"I know that, but what is this? Imagine my surprise to be called into Mr. Waverly's office to be told my partner is requesting reassignment." Napoleon stopped pacing and his face softened. "What's wrong, Illya? I'm your partner; you can talk to me... about anything. You know that."
'That's the problem, Napoleon, I can tell you anything... except that I'm in love with you.' Illya kept his gaze study, refusing to back down to Napoleon's alpha dog attitude. "I need to do this, Napoleon. It is either reassignment or resignation; I thought the reassignment was the lesser of the two evils."
"I don't understand."
'Nor could I make you, my friend.' Illya's heart ached, but twice he'd loved, twice he'd lost. He wouldn't permit it a third time. Not Napoleon. He would not have Napoleon's death on his conscience as well.
That night, he sat in his apartment, restless, but lacking the will to start packing. He'd loved his time in America, with its shameless decadence and pursuit of capitalism, but England was good too. And he would be close enough to visit home more now. His parents were aging and he missed them and his siblings more than he would normally admit to himself. So he drank his vodka and stared out the window at a landscape that would soon be just a memory.
There was a knock at his door, but he ignored it. No matter who was on the other side of the door, he wasn't interested. And it only came as a small surprise when he heard a key in the lock. He really should have demanded the key back earlier that morning before Napoleon stormed away.
"Illya?" Napoleon stood in the doorway, the hall light framing him.
"Napoleon, what part of 'leave me alone' don't you understand?"
"All of it actually," Napoleon admitted, moving into the apartment. "Why are you doing this?"
For a moment, Illya considering lying, then the ring caught his eye and he decide that perhaps, just perhaps, this would be a good time for the truth. It didn't matter anywhere. His reassignment had been approved. In two day, he would be gone, running again. "Because I have to, Napoleon, I have to do this to keep you safe."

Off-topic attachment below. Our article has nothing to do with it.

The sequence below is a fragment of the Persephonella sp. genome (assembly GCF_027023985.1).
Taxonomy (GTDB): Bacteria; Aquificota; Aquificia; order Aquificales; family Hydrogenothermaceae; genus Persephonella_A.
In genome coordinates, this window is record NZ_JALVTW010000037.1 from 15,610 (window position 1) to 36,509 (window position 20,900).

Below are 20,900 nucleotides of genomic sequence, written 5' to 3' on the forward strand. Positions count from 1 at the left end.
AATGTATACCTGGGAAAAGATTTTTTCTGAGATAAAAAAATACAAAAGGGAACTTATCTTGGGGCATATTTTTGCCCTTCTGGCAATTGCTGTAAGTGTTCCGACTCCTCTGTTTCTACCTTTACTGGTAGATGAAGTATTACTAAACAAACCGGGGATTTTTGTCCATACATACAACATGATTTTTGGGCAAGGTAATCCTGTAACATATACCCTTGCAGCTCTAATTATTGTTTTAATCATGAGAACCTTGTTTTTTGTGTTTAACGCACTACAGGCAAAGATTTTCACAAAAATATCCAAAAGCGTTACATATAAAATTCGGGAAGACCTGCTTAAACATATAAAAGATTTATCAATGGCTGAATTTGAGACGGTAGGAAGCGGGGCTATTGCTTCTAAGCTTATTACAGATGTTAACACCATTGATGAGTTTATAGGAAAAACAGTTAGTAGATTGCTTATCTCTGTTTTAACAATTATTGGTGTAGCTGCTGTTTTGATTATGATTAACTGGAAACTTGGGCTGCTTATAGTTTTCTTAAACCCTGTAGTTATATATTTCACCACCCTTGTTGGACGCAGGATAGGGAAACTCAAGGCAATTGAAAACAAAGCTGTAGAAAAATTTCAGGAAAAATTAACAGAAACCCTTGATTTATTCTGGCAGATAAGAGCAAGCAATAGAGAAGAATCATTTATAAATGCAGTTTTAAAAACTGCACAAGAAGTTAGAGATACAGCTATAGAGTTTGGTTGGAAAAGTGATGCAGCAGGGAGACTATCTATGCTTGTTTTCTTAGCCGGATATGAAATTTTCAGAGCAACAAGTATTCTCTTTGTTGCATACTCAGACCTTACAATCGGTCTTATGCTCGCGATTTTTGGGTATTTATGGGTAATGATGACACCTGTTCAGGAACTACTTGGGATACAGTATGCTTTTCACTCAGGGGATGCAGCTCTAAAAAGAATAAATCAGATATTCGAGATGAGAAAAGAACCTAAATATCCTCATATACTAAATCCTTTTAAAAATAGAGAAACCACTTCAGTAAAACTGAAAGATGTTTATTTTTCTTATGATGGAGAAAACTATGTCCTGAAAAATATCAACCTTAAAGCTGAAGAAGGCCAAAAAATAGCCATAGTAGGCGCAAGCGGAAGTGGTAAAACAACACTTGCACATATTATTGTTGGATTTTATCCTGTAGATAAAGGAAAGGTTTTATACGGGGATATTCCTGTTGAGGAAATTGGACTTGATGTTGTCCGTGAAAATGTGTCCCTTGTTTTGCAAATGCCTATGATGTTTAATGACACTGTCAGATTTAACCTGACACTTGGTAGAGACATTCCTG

Then, in halting, broken sentences, he talked, truthfully talked, for the first time in what felt like forever. He reminisced about making love to Sergei by firelight, the joy when Marta told him she was pregnant, and the agony their deaths had caused him. He talked, not even knowing or caring if Napoleon was still listening. It just felt good to unburden himself after all this time and be free, of only for a few moments, of the weight he carried.
That's when Napoleon kissed him. "But haven't you heard of the old saying, 'three times the charm?'"
"I can't. Please, don't make me..."
"Make you what, Illya?"
"Don't make me love you."
"You must." Napoleon kissed him again and there was no room for argument, no time for rational thought. It was as if had to be and in his heart, Illya began to mourn again.
And mourn he did for a good many of his friends, co-workers, family members, but never for Napoleon. Somehow they beat the odds and one day Napoleon replaced the ring on his finger with a band bearing three diamonds. Illya still had Marta's ring and Sergei's necklace, but they were no longer symbols of what he'd lost, but rather a reminder of all the he'd gained. And he was happy.